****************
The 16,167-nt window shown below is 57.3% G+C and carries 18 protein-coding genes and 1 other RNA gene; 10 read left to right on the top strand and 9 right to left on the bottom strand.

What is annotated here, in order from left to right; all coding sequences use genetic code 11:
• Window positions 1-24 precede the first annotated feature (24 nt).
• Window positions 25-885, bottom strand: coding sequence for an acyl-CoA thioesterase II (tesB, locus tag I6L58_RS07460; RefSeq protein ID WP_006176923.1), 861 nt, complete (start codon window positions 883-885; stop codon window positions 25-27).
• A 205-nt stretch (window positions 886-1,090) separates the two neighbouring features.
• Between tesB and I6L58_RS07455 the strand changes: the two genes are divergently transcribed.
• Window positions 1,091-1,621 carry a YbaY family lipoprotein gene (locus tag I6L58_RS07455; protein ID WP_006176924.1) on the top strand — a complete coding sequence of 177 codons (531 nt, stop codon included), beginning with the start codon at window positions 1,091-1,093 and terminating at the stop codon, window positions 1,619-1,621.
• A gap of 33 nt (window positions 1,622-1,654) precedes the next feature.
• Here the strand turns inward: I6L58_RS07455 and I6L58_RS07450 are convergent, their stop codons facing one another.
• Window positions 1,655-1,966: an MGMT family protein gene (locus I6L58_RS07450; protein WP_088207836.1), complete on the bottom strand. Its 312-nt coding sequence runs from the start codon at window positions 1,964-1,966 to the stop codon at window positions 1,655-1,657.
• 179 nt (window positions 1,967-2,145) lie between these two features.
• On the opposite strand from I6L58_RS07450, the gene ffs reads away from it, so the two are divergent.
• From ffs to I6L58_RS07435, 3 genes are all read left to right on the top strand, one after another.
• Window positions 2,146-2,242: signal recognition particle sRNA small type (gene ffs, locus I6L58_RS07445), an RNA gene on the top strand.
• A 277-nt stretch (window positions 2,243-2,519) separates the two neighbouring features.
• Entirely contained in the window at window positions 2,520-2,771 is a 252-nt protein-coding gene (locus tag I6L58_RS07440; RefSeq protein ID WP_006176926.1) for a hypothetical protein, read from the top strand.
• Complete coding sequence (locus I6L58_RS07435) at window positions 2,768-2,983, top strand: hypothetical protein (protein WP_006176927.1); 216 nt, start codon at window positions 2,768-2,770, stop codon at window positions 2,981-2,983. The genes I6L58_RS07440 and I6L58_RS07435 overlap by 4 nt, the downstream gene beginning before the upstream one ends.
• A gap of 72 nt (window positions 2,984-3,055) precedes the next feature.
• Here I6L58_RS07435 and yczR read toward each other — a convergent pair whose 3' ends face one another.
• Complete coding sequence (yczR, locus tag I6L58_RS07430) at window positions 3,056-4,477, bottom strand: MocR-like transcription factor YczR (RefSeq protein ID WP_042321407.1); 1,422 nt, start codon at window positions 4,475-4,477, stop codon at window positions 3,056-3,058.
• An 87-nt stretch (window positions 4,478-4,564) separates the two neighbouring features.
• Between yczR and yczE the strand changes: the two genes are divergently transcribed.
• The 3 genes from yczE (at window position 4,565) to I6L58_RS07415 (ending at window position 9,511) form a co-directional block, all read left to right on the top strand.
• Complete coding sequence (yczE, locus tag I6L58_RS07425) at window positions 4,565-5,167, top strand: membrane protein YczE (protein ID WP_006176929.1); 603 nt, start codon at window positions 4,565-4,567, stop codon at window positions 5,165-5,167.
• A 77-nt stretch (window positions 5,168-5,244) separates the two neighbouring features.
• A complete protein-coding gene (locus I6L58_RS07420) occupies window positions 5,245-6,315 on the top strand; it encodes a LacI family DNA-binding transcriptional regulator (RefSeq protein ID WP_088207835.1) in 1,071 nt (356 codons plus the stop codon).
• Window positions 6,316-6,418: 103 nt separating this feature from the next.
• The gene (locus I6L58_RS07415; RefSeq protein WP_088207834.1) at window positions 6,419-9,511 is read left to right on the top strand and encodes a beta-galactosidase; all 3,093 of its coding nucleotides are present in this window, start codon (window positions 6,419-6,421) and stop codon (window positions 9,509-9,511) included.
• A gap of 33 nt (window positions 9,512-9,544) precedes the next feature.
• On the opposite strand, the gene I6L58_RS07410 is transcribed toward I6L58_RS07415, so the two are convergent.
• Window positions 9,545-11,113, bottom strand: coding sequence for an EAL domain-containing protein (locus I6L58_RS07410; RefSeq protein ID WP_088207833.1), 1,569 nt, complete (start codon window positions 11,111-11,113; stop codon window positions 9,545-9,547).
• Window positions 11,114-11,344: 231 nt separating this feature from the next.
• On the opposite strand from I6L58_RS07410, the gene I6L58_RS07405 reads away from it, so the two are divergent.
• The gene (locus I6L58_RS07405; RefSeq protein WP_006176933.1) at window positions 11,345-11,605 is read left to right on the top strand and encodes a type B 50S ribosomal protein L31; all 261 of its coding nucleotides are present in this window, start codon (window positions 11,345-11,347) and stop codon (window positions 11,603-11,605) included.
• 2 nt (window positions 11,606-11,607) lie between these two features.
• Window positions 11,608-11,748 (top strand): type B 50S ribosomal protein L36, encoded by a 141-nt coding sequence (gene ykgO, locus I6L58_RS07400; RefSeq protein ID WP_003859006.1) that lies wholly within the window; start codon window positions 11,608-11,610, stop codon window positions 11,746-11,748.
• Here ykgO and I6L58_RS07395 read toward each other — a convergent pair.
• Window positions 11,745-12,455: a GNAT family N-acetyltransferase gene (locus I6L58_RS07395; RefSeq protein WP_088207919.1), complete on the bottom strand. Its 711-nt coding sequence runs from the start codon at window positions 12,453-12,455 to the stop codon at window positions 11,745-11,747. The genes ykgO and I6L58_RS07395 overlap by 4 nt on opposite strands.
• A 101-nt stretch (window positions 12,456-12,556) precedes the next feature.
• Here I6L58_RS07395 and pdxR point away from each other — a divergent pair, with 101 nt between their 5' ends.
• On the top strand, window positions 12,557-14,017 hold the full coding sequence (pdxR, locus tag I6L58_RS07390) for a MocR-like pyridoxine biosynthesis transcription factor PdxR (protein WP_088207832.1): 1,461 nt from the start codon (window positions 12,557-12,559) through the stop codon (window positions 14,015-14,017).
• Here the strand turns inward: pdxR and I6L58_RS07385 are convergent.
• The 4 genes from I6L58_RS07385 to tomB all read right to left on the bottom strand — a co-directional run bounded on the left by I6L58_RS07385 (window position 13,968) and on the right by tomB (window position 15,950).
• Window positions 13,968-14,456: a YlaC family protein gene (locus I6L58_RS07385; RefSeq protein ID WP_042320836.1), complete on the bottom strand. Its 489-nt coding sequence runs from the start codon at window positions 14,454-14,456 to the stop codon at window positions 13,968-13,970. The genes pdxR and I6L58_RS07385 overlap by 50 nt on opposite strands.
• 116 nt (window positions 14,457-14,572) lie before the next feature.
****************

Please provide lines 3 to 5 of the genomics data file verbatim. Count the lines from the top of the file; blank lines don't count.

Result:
• Window positions 1-24 precede the first annotated feature (24 nt).
• Window positions 25-885, bottom strand: coding sequence for an acyl-CoA thioesterase II (tesB, locus tag I6L58_RS07460; RefSeq protein ID WP_006176923.1), 861 nt, complete (start codon window positions 883-885; stop codon window positions 25-27).
• A 205-nt stretch (window positions 886-1,090) separates the two neighbouring features.